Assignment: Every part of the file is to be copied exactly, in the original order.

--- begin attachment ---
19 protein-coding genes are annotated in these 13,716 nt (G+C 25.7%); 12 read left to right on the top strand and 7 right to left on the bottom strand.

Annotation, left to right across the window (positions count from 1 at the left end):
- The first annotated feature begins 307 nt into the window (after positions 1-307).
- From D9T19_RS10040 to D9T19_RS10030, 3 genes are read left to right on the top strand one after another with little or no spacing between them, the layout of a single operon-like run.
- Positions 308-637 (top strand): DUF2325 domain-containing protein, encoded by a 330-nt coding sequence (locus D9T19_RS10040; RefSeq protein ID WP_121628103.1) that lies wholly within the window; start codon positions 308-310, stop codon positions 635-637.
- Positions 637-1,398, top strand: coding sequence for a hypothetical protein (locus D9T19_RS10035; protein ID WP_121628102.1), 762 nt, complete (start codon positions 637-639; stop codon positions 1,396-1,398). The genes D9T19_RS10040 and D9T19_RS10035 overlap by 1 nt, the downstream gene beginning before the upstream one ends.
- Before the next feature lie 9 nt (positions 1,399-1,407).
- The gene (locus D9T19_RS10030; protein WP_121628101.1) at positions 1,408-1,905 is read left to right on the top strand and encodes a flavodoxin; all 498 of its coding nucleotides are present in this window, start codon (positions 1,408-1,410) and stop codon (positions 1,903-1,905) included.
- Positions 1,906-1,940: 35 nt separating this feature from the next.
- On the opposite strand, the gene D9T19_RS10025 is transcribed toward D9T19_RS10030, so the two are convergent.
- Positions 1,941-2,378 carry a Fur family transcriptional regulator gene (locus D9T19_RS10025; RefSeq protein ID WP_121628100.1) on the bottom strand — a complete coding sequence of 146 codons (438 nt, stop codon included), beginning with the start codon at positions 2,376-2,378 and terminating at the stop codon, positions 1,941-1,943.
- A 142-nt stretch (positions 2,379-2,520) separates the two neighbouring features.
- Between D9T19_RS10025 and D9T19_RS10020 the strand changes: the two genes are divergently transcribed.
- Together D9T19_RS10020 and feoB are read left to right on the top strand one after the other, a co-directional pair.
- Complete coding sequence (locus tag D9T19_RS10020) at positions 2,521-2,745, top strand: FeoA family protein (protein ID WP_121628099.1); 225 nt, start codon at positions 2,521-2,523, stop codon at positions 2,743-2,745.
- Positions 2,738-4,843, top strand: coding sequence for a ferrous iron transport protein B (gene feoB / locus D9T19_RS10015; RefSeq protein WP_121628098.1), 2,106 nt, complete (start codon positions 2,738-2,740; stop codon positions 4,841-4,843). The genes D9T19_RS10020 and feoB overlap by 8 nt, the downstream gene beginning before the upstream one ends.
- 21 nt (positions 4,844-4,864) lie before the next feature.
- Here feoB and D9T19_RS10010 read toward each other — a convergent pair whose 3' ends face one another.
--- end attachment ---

19 protein-coding genes are annotated in these 13,716 nt (G+C 25.7%); 12 read left to right on the top strand and 7 right to left on the bottom strand.

Annotation, left to right across the window (positions count from 1 at the left end):
- The first annotated feature begins 307 nt into the window (after positions 1-307).
- From D9T19_RS10040 to D9T19_RS10030, 3 genes are read left to right on the top strand one after another with little or no spacing between them, the layout of a single operon-like run.
- Positions 308-637 (top strand): DUF2325 domain-containing protein, encoded by a 330-nt coding sequence (locus D9T19_RS10040; RefSeq protein ID WP_121628103.1) that lies wholly within the window; start codon positions 308-310, stop codon positions 635-637.
- Positions 637-1,398, top strand: coding sequence for a hypothetical protein (locus D9T19_RS10035; protein ID WP_121628102.1), 762 nt, complete (start codon positions 637-639; stop codon positions 1,396-1,398). The genes D9T19_RS10040 and D9T19_RS10035 overlap by 1 nt, the downstream gene beginning before the upstream one ends.
- Before the next feature lie 9 nt (positions 1,399-1,407).
- The gene (locus D9T19_RS10030; protein WP_121628101.1) at positions 1,408-1,905 is read left to right on the top strand and encodes a flavodoxin; all 498 of its coding nucleotides are present in this window, start codon (positions 1,408-1,410) and stop codon (positions 1,903-1,905) included.
- Positions 1,906-1,940: 35 nt separating this feature from the next.
- On the opposite strand, the gene D9T19_RS10025 is transcribed toward D9T19_RS10030, so the two are convergent.
- Positions 1,941-2,378 carry a Fur family transcriptional regulator gene (locus D9T19_RS10025; RefSeq protein ID WP_121628100.1) on the bottom strand — a complete coding sequence of 146 codons (438 nt, stop codon included), beginning with the start codon at positions 2,376-2,378 and terminating at the stop codon, positions 1,941-1,943.
- A 142-nt stretch (positions 2,379-2,520) separates the two neighbouring features.
- Between D9T19_RS10025 and D9T19_RS10020 the strand changes: the two genes are divergently transcribed.
- Together D9T19_RS10020 and feoB are read left to right on the top strand one after the other, a co-directional pair.
- Complete coding sequence (locus tag D9T19_RS10020) at positions 2,521-2,745, top strand: FeoA family protein (protein ID WP_121628099.1); 225 nt, start codon at positions 2,521-2,523, stop codon at positions 2,743-2,745.
- Positions 2,738-4,843, top strand: coding sequence for a ferrous iron transport protein B (gene feoB / locus D9T19_RS10015; RefSeq protein WP_121628098.1), 2,106 nt, complete (start codon positions 2,738-2,740; stop codon positions 4,841-4,843). The genes D9T19_RS10020 and feoB overlap by 8 nt, the downstream gene beginning before the upstream one ends.
- 21 nt (positions 4,844-4,864) lie before the next feature.
- Here feoB and D9T19_RS10010 read toward each other — a convergent pair whose 3' ends face one another.